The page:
Arrow Video: The Witches (1967) - Reviewed

The anthological film isn’t going away anytime soon, with the horror film circuit and art-house circuits generating them presently like no tomorrow.  The Italian anthological film, however, became a short lived curiosity through the late 1960s, bringing together numerous beloved Neorealist and/or New Wave filmmakers you’d never expect to see sitting in the same room together.  Whether it be Boccaccio ’70 which brought together Luchino Visconti, Vittorio De Sica, Federico Fellini and Mario Monicelli or Spirits of the Dead which united Roger Vadim, Louis Malle and Fellini once again, the trend is something of a time capsule looked upon decades later.  Among the last and least seen items to emerge from this brief movement was producer Dino De Laurentiis’ The Witches, a bawdy sketch comedy intended to showcase his new starlet wife, actress and Miss Italia winner Silvana Mangano. 

One of many films to utilize the title, including but not limited to the Hammer Horror film released a year prior and the 1990 Nicolas Roeg family horror film, the opening animated credits of an Hanna Barbera styled cartoon witch flying over the city scape and the title itself bear little relation to anything to do with witchcraft.  Instead the film unites the aforementioned Visconti, De Sica, Pier Paolo Pasolini, Mauro Bolognini and Franco Rossi to film pretty much whatever they wanted with the money provided by De Laurentiis.  The end result is an uneven, occasionally meandering but often entertainingly sexy romp which sports inarguably the weirdest bit part of Clint Eastwood’s acting career with a behind-the-scenes story that is equally strange.

Of the segments, Pasolini’s and De Sica’s are the ones which stand out as the most visually inventive when they aren’t being completely bizarre, drifting into fantasy and flights of fancy whereas Visconti’s doesn’t really go anywhere and both Rossi and Bolognini’s segments are shorter than the shortest segments on The ABCs of Death.  Visually Visconti brings in many of his regular team players and the soundtrack by Piero Piccioni is often wonderfully melodic and catchy.  Pasolini’s frankly goofball segment with hyperkinetic colors and a penchant for speeding up the footage for absurdist effect ala Charlie Chaplin manages to add a few musical contributions by Ennio Morricone and stands as a fast and loose precursor to his Trilogy of Life and Theorem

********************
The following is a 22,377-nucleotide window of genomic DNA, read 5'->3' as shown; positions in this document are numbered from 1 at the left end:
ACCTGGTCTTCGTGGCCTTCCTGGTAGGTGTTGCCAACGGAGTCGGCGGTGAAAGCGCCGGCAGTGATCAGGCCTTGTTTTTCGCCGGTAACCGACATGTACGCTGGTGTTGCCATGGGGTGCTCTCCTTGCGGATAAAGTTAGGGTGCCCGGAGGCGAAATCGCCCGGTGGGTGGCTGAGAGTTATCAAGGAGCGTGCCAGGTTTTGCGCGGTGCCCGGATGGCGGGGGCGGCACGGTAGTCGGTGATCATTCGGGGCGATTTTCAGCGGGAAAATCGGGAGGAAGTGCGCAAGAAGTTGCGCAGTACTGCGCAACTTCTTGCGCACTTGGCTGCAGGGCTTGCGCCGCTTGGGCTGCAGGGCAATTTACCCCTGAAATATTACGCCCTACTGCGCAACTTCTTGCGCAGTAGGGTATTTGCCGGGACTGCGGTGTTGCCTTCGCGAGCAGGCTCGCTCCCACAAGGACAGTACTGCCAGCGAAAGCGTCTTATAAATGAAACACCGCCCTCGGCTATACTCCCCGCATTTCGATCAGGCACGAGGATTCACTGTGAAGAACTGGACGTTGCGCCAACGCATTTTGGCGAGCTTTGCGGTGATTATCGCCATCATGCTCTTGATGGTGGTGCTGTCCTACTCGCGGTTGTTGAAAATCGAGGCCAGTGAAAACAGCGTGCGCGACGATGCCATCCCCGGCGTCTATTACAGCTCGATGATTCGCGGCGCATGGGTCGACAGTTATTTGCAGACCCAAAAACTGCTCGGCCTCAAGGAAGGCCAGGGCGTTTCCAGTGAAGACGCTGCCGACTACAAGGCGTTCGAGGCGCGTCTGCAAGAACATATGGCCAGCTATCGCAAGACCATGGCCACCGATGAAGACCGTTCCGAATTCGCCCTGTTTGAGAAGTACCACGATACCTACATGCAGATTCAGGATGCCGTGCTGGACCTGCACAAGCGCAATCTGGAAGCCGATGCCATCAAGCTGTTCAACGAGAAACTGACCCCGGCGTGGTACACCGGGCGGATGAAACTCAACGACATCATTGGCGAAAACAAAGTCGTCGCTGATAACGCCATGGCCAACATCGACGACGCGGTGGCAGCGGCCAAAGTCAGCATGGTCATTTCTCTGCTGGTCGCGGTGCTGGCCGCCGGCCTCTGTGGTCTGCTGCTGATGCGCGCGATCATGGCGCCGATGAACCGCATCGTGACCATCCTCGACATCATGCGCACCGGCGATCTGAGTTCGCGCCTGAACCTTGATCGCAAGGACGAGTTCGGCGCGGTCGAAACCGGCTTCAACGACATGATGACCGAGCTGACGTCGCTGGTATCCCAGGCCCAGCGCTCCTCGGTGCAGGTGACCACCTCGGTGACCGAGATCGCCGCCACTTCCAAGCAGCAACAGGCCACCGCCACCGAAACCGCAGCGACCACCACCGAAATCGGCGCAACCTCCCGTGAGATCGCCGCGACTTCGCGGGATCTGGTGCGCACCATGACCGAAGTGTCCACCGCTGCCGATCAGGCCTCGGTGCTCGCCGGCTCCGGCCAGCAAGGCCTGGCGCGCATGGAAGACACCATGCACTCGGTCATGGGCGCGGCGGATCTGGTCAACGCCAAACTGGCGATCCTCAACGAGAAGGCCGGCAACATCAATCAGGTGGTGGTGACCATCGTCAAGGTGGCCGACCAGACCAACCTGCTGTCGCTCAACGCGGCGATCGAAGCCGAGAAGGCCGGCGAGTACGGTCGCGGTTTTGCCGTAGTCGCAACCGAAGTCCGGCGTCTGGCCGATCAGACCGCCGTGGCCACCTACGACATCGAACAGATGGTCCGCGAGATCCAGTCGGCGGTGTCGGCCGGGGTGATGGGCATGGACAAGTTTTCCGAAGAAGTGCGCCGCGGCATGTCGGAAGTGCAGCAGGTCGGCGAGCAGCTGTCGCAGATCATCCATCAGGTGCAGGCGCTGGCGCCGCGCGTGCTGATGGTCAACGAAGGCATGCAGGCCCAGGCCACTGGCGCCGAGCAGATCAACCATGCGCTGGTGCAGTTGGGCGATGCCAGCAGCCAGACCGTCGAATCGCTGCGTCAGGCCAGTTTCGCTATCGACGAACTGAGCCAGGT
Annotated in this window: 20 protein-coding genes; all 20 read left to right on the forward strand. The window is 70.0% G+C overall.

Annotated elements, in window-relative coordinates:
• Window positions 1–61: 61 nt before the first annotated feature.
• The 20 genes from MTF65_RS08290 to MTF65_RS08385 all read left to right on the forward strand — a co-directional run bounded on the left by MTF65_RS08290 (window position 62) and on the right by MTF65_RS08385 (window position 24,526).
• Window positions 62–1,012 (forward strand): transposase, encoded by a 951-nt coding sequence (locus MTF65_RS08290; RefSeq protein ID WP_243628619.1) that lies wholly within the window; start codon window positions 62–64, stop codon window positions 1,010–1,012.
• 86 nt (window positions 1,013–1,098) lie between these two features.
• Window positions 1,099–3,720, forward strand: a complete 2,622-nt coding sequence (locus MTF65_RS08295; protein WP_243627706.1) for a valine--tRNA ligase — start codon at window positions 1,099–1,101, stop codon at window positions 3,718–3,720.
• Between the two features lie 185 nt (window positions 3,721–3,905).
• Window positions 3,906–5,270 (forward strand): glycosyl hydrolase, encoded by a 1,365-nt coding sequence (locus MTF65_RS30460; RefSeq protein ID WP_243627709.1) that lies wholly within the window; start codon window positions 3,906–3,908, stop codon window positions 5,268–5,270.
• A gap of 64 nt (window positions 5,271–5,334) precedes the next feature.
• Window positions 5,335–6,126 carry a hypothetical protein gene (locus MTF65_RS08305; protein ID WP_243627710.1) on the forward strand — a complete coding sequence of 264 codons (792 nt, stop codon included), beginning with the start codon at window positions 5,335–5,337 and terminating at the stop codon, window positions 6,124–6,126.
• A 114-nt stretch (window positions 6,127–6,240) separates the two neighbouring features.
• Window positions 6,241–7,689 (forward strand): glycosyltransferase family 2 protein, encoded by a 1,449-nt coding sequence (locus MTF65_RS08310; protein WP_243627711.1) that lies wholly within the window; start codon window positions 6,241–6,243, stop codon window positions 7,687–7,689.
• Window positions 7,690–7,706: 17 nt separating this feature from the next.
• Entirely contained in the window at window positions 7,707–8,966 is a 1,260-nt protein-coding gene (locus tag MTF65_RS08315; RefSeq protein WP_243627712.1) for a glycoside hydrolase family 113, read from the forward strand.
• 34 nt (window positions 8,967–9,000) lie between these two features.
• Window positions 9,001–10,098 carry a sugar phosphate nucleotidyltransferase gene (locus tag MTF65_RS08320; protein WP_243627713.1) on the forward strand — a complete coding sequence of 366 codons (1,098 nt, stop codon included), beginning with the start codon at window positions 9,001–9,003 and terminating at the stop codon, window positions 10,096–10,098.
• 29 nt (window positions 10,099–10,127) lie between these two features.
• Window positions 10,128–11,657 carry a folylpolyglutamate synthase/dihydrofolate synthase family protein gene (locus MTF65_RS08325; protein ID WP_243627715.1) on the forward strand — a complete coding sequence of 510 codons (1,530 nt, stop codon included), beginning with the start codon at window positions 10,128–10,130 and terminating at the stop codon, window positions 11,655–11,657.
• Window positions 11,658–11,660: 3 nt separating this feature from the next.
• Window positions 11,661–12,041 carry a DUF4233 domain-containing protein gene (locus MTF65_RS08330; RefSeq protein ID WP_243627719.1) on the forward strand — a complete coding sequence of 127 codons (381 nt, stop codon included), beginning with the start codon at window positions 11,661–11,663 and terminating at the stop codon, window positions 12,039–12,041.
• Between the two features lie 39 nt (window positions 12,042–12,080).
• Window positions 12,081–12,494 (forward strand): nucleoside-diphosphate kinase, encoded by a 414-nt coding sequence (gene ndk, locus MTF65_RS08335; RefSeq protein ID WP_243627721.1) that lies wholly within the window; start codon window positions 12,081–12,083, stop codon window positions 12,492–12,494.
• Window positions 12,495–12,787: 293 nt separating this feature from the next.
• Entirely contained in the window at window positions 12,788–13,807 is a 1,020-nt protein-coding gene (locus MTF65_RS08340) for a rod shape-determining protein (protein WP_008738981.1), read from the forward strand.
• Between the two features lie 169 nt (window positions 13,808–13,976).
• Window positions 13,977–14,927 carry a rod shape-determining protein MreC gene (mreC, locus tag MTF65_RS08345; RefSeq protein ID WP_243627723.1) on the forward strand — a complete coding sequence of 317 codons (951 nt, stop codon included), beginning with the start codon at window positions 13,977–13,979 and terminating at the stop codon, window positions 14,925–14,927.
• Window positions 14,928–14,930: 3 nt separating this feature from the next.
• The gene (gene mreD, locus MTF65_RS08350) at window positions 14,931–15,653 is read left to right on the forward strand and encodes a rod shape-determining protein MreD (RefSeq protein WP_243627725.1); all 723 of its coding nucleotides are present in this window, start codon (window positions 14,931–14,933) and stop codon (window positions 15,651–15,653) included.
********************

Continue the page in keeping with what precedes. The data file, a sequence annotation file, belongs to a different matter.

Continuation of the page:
The real reason to dig into this overlooked entry, long unreleased in the United States of course is Vittorio De Sica’s segment, sporting Clint Eastwood at the tail end of his career in spaghetti westerns directed by Sergio Leone.  While the rest of the film is shot in Italian, De Sica’s segment was shot in English and later dubbed over in Italian.  The end result is truly jarring, hearing some Italian man’s voice come out of Clint Eastwood, though the Arrow Video disc also includes the original English language track for those who can't think their way around the dubbing.  

Even more jarring is his characterization, playing an inattentive and ineffectual nebbish ignoring his wife who fantasizes about being an object of desire by mass hordes of men while stirring her husband’s jealousies.  Reportedly Eastwood was given the choice between taking $25,000 or $20,000 with a Ferrari thrown in for good measure if he agreed to do the film for Dino De Laurentiis, naturally agreeing to the Ferrari deal instead.  After all the effort and in the wake of Eastwood’s career taking off, United Artists went ahead and bought the picture in an effort to keep it from being seen, making Laurentiis' negotiations to get him into the film seemingly all for naught.

Arrow Video fans and consumers of Italian cinema, particularly of the anthological kind, really don’t have much to chew on here aside from seeing some of the directors indulge in visual ideas not usually associated with their work.  De Sica’s fantastical segment plays in stark contrast to his often neorealist style glimpsed in Bicycle Thieves though some of the more outlandish dream sequences resemble the finale concluding Miracle in Milan.  Pasolini’s segment couldn’t be further up in orbit if it tried, as far removed from how his career began (and especially how it ended) as one could imagine.  Having seen the dense but often wonderful Boccaccio ’70 prior to this, which sports my personal favorite Fellini segment to date, I was somewhat disappointed in this rarely seen endeavor and found much of Laurentiis’ ‘vanity project’ intended to launch his newlywed’s career to be underwhelming.  But it had it’s moments.

- Andrew Kotwicki